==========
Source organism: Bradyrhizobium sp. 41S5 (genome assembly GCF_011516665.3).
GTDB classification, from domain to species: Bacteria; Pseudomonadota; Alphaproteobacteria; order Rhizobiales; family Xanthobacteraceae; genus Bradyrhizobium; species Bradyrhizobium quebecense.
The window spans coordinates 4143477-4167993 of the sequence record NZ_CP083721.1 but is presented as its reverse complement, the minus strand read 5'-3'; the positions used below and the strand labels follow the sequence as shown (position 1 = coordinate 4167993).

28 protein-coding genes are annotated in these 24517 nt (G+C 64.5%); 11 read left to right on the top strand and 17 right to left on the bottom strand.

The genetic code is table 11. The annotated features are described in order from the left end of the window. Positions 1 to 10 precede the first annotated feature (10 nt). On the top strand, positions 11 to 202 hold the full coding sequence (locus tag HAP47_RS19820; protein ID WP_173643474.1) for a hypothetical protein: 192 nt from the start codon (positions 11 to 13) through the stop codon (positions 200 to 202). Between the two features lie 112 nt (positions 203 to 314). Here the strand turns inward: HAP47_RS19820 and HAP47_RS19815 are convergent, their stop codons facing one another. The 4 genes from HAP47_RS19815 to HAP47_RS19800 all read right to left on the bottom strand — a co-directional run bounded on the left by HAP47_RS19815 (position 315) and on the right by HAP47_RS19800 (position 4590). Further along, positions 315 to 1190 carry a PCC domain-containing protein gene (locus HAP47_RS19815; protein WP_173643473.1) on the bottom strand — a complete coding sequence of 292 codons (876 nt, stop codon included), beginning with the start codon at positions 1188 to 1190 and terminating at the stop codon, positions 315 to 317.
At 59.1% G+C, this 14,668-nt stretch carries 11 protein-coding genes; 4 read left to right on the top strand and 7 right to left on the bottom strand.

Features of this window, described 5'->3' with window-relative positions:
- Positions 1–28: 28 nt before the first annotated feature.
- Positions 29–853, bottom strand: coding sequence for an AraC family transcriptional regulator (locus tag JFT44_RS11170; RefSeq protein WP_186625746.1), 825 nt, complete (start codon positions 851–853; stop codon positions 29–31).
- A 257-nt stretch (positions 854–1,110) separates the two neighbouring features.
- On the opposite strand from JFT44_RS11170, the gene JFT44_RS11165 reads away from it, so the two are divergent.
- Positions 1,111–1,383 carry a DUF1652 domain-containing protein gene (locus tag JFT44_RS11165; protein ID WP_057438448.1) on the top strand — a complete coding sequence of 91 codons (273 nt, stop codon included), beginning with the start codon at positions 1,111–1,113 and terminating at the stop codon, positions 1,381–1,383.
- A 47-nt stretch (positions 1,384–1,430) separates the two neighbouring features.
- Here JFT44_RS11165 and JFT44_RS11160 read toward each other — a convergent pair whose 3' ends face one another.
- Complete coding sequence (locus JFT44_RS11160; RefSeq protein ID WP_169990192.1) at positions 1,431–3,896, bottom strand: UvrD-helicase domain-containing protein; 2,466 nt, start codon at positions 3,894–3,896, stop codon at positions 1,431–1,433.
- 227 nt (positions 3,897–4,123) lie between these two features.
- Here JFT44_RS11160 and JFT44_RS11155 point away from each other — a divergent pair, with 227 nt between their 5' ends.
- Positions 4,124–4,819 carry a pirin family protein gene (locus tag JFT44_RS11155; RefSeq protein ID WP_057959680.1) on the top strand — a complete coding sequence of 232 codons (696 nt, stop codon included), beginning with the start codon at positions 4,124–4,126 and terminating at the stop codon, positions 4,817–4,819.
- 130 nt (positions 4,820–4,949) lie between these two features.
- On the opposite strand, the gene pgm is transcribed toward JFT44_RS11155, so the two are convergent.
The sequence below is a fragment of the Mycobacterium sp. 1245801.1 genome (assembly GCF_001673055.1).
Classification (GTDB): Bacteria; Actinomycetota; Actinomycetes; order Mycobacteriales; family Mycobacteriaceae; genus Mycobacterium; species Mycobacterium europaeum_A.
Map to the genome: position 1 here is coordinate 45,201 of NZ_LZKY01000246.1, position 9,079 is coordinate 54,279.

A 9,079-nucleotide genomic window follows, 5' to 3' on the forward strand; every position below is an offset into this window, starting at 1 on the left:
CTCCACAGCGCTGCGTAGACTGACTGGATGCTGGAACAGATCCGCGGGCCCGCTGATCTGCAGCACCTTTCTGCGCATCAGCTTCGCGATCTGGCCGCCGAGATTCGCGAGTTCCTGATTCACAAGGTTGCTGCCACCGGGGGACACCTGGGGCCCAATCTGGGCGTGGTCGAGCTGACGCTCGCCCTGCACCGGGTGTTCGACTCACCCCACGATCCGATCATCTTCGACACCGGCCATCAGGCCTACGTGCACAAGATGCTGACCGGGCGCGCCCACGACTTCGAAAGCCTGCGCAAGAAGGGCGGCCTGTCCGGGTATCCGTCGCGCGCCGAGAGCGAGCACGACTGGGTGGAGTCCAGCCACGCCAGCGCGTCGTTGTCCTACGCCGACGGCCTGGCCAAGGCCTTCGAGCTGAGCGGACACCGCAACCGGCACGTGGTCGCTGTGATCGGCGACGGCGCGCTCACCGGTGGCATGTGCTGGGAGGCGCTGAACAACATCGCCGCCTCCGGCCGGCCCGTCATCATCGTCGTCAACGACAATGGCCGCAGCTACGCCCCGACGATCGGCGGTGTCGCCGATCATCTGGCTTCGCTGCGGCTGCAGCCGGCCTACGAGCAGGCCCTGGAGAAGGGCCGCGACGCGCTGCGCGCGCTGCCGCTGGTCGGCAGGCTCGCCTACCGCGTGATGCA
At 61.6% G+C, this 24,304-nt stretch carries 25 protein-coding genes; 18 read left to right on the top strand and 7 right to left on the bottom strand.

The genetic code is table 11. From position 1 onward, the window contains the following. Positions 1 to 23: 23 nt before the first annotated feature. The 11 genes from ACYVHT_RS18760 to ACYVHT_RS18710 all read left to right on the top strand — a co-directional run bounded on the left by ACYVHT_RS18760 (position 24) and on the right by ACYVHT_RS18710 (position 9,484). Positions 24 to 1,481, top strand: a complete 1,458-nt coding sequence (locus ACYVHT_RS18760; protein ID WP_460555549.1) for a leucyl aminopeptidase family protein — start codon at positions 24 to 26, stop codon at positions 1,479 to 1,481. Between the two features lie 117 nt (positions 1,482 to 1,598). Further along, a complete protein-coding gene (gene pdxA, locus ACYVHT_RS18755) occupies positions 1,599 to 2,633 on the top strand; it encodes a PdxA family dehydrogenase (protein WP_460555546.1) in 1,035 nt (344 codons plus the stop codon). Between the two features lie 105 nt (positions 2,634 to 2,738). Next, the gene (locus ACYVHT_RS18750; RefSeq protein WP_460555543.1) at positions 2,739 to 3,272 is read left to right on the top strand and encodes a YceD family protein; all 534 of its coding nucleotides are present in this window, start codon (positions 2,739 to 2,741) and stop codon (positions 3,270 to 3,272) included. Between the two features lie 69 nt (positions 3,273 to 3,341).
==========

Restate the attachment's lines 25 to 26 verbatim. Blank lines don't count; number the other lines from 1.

CTCCACAGCGCTGCGTAGACTGACTGGATGCTGGAACAGATCCGCGGGCCCGCTGATCTGCAGCACCTTTCTGCGCATCAGCTTCGCGATCTGGCCGCCGAGATTCGCGAGTTCCTGATTCACAAGGTTGCTGCCACCGGGGGACACCTGGGGCCCAATCTGGGCGTGGTCGAGCTGACGCTCGCCCTGCACCGGGTGTTCGACTCACCCCACGATCCGATCATCTTCGACACCGGCCATCAGGCCTACGTGCACAAGATGCTGACCGGGCGCGCCCACGACTTCGAAAGCCTGCGCAAGAAGGGCGGCCTGTCCGGGTATCCGTCGCGCGCCGAGAGCGAGCACGACTGGGTGGAGTCCAGCCACGCCAGCGCGTCGTTGTCCTACGCCGACGGCCTGGCCAAGGCCTTCGAGCTGAGCGGACACCGCAACCGGCACGTGGTCGCTGTGATCGGCGACGGCGCGCTCACCGGTGGCATGTGCTGGGAGGCGCTGAACAACATCGCCGCCTCCGGCCGGCCCGTCATCATCGTCGTCAACGACAATGGCCGCAGCTACGCCCCGACGATCGGCGGTGTCGCCGATCATCTGGCTTCGCTGCGGCTGCAGCCGGCCTACGAGCAGGCCCTGGAGAAGGGCCGCGACGCGCTGCGCGCGCTGCCGCTGGTCGGCAGGCTCGCCTACCGCGTGATGCA
At 61.6% G+C, this 24,304-nt stretch carries 25 protein-coding genes; 18 read left to right on the top strand and 7 right to left on the bottom strand.